Constitution of the Republic of South Africa, 1993 The Interim Constitution was the fundamental law of South Africa from the first non-racial general election on 27 April 1994 until it was superseded by the final constitution on 4 February 1997. As a transitional constitution it required the newly ...
or Interim Constitution was introduced at the end of
apartheid Apartheid (South African English: ; , segregation; lit. "aparthood") was a system of institutionalised racial segregation that existed in South Africa and South West Africa (now Namibia) from 1948 until the early 1990s. Apartheid wa ...
to govern the period of transition. It introduced, for the first time, the framework of a liberal democracy,
universal adult suffrage Universal suffrage (also called universal franchise, general suffrage, and common suffrage of the common man) gives the right to vote to all adult citizens, regardless of wealth, income, gender, social status, race, ethnicity, political stance, or ...
,
constitutional supremacy A constitution is an aggregate of fundamental principles or established precedents that constitute the legal basis of a polity, organisation or other type of entity and commonly determine how that entity is to be governed. When these principl ...
and a
bill of rights A bill of rights, sometimes called a declaration of rights or a charter of rights, is a list of the most important rights to the citizens of a country. The purpose is to protect those rights against infringement from public officials and priva ...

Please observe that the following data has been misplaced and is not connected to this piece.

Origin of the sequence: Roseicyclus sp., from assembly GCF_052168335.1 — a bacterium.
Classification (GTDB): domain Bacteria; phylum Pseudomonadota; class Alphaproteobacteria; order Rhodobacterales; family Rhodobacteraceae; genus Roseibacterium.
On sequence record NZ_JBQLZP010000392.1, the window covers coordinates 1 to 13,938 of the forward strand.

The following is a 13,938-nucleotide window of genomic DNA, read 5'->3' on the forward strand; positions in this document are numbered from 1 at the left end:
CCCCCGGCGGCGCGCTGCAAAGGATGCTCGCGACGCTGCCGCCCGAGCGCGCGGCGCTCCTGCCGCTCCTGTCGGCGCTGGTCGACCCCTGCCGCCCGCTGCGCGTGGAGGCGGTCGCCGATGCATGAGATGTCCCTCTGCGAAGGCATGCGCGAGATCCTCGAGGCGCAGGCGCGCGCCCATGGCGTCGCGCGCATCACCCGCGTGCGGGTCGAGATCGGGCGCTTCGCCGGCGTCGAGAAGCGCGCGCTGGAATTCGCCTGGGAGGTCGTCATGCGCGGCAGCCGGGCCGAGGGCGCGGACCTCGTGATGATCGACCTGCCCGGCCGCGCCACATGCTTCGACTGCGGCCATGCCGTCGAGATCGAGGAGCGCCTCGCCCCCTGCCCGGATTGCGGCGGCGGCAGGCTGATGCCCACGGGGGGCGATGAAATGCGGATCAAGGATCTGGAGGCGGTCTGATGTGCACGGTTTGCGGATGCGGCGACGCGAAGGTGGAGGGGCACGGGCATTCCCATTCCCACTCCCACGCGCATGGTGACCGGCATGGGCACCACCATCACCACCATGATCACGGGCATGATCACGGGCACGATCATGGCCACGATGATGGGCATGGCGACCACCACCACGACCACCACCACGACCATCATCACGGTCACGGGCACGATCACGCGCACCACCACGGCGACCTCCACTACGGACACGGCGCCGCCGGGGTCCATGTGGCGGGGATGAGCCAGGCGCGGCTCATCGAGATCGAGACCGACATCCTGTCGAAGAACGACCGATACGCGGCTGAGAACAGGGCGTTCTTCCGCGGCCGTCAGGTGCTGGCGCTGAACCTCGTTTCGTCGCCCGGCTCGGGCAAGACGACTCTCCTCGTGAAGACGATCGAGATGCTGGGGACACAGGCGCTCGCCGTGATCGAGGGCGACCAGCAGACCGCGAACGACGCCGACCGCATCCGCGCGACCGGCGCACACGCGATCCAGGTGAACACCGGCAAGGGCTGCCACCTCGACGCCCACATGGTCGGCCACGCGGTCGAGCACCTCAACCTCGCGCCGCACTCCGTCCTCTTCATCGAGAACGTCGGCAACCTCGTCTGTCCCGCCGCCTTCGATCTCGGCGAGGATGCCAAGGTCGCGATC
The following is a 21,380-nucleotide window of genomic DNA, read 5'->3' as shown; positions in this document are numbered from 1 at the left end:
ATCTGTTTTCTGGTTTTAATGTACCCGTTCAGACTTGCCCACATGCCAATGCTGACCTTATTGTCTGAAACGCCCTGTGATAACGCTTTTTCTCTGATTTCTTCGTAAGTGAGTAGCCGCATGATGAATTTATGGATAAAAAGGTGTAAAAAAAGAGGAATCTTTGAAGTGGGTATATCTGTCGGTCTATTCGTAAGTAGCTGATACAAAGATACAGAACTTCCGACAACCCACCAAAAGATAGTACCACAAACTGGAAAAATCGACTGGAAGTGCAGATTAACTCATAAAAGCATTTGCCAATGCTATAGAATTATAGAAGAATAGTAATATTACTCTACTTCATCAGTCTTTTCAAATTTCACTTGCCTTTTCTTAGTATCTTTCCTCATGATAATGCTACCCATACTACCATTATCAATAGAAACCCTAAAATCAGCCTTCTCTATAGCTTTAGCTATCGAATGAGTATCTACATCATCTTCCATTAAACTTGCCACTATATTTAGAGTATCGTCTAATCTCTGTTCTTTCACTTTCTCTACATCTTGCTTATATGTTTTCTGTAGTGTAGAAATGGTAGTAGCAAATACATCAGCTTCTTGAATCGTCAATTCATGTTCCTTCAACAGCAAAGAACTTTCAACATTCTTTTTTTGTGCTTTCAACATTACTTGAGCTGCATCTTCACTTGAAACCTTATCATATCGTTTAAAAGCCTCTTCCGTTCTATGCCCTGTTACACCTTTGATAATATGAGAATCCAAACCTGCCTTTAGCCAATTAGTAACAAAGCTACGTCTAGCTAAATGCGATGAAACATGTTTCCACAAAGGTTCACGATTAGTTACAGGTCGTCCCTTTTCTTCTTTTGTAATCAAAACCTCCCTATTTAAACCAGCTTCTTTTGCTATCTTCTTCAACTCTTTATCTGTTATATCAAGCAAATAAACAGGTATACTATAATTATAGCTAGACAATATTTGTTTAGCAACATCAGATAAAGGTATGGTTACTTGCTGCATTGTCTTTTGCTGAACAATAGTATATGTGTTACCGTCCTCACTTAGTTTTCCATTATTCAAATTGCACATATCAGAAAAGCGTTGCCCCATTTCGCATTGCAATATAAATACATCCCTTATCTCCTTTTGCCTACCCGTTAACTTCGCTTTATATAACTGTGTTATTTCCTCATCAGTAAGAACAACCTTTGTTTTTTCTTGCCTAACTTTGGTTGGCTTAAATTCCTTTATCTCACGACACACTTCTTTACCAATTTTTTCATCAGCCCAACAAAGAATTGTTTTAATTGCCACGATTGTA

.


Negotiations

An integral part of the
negotiations to end apartheid in South Africa The apartheid system in South Africa was ended through a series of negotiations between 1990 and 1993 and through unilateral steps by the de Klerk government. These negotiations took place between the governing National Party, the African National ...
was the creation of a new constitution. One of the major disputed issues was the process by which such a constitution would be adopted. The
African National Congress The African National Congress (ANC) is the Republic of South Africa's governing political party. It has been the ruling party of post-apartheid South Africa since the election of Nelson Mandela in the 1994 election, winning every election si ...
(ANC) insisted that it should be drawn up by a democratically elected
constituent assembly#REDIRECT Constituent assembly {{R from other capitalisation ...
, while the governing National Party (NP) feared that the rights of minorities would not be protected in such a process, and proposed instead that the constitution be negotiated by consensus between the parties and then put to a